This is the story of how my family reached the proverbial “end of our financial rope” and how I became a personal finance blogger. Today’s post is the third in the series and will be the final post on this topic for a while. You may also want to read Part I: the Perfect Storm and Part II: the Solution.
In order to make up a budget short fall last year, Mrs. Rocket and I earned over $5,000 in bank bonuses, credit card bonuses and balance transfer arbitrage. In essence, we traded our credit score of 748 at it’s highest point in exchange for favor from credit card companies. Here are some comments and warnings for you if you are planning a similar strategy to generate some extra cash.
- Over the course of three months, our credit score dropped to 618 (depending on which score reporting agency we used), a drop of over 100 points.
- We strove to use the extra money only for items that were already in our budget. But is very difficult to resist taking the family out to eat or buying some item of indulgence when you have a $100 bonus on the way.
- We were not 100% successful in sticking to our budget, but we were well on the plus-side of the ledger.
- We began all of this with some level of ignorance about the importance and value of a good credit score.
- It is not wise to blatantly abuse your credit score as we did.
- A credit card bonus of $50 is not worth the lost credit score points – unless you plan to earn major cash back with that card.
- Department store credit card bonuses are never worth the credit score hit.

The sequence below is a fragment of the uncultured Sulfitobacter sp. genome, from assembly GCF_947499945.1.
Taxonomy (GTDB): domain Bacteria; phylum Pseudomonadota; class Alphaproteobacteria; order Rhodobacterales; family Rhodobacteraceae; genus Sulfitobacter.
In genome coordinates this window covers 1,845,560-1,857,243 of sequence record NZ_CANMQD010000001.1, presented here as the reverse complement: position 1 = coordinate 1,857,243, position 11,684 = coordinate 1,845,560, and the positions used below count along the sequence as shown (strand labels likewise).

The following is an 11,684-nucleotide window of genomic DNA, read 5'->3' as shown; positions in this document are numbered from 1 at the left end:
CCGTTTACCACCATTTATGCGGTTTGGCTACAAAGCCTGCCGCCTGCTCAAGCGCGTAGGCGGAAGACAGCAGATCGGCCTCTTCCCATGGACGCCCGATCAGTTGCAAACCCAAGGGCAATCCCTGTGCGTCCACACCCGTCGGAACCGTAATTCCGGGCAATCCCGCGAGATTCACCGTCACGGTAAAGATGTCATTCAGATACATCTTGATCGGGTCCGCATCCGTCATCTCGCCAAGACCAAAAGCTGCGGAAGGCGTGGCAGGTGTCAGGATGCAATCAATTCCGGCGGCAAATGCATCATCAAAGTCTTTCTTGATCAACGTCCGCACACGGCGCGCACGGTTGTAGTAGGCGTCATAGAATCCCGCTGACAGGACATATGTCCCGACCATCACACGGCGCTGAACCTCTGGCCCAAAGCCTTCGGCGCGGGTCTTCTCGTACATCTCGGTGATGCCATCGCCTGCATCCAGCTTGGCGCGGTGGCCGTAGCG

- We were successful in not paying any interest during our arbitrage, but we did pay a few fees along the way.
- A strategy like ours requires intense planning and good record keeping.
- We do not plan to make this a long term lifestyle. We will pick up an easy bank bonus now and again, but we want to protect our credit score.
- The only credit cards that we are currently using include the 3% cash back card, Chase Freedom and airline miles card, Miles by Discover.
- Most of our balance transfer arbitrage will be over in June. We do not plan to do it again – of course, if online savings rates go back up to 6% again we may discuss it . . . never say never.
The long term benefits from seeking “bonus income” is not the actual cash. The knowledge that I gained through this process will benefit us the most in the long run.
- I now know a whole lot more about credit scores that ever before.
- I know a great deal about credit cards and credit card companies.
- For the past year, I have intensively managed our budget and developed a great budget spreadsheet that gives a whole lot of information about how financial decisions and habits will affect our family’s bottom line.
- I have become a student of the markets, global finance, debt reduction and personal finance strategy.
- Rocket Finance is a result of my journey. I hope that someday this blog can provide a reliable stream of income for our family.
- I greatly value the relationships that I have been able to develop with other personal finance bloggers. I learn a great deal from all of the bloggers in my blogroll.
I hope that you have enjoyed this series and I may continue to add pertinent posts to this subject over the next few months. I enjoy interacting though the comment thread or by through my contact form, please feel free to ask any questions that you might have about this topic. If I don’t know the answer, I can send you to someone who does.